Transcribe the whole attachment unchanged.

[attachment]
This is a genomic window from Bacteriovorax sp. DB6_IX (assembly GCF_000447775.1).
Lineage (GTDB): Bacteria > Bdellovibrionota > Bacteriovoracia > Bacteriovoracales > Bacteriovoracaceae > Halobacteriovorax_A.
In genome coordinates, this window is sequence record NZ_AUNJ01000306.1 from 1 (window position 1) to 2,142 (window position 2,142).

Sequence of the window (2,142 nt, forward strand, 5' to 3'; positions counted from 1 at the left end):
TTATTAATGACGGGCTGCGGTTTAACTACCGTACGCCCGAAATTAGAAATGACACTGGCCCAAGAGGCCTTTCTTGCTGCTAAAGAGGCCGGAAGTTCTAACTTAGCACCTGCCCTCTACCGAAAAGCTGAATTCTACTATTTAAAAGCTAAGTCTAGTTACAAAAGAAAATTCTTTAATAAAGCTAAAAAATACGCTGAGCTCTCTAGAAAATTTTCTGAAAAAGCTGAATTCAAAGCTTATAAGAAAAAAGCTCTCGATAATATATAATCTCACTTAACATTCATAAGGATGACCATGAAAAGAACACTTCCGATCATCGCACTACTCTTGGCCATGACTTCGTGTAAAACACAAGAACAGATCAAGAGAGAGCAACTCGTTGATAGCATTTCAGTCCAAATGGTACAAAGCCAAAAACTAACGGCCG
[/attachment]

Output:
This is a genomic window from Bacteriovorax sp. DB6_IX (assembly GCF_000447775.1).
Lineage (GTDB): Bacteria > Bdellovibrionota > Bacteriovoracia > Bacteriovoracales > Bacteriovoracaceae > Halobacteriovorax_A.
In genome coordinates, this window is sequence record NZ_AUNJ01000306.1 from 1 (window position 1) to 2,142 (window position 2,142).

Sequence of the window (2,142 nt, forward strand, 5' to 3'; positions counted from 1 at the left end):
TTATTAATGACGGGCTGCGGTTTAACTACCGTACGCCCGAAATTAGAAATGACACTGGCCCAAGAGGCCTTTCTTGCTGCTAAAGAGGCCGGAAGTTCTAACTTAGCACCTGCCCTCTACCGAAAAGCTGAATTCTACTATTTAAAAGCTAAGTCTAGTTACAAAAGAAAATTCTTTAATAAAGCTAAAAAATACGCTGAGCTCTCTAGAAAATTTTCTGAAAAAGCTGAATTCAAAGCTTATAAGAAAAAAGCTCTCGATAATATATAATCTCACTTAACATTCATAAGGATGACCATGAAAAGAACACTTCCGATCATCGCACTACTCTTGGCCATGACTTCGTGTAAAACACAAGAACAGATCAAGAGAGAGCAACTCGTTGATAGCATTTCAGTCCAAATGGTACAAAGCCAAAAACTAACGGCCG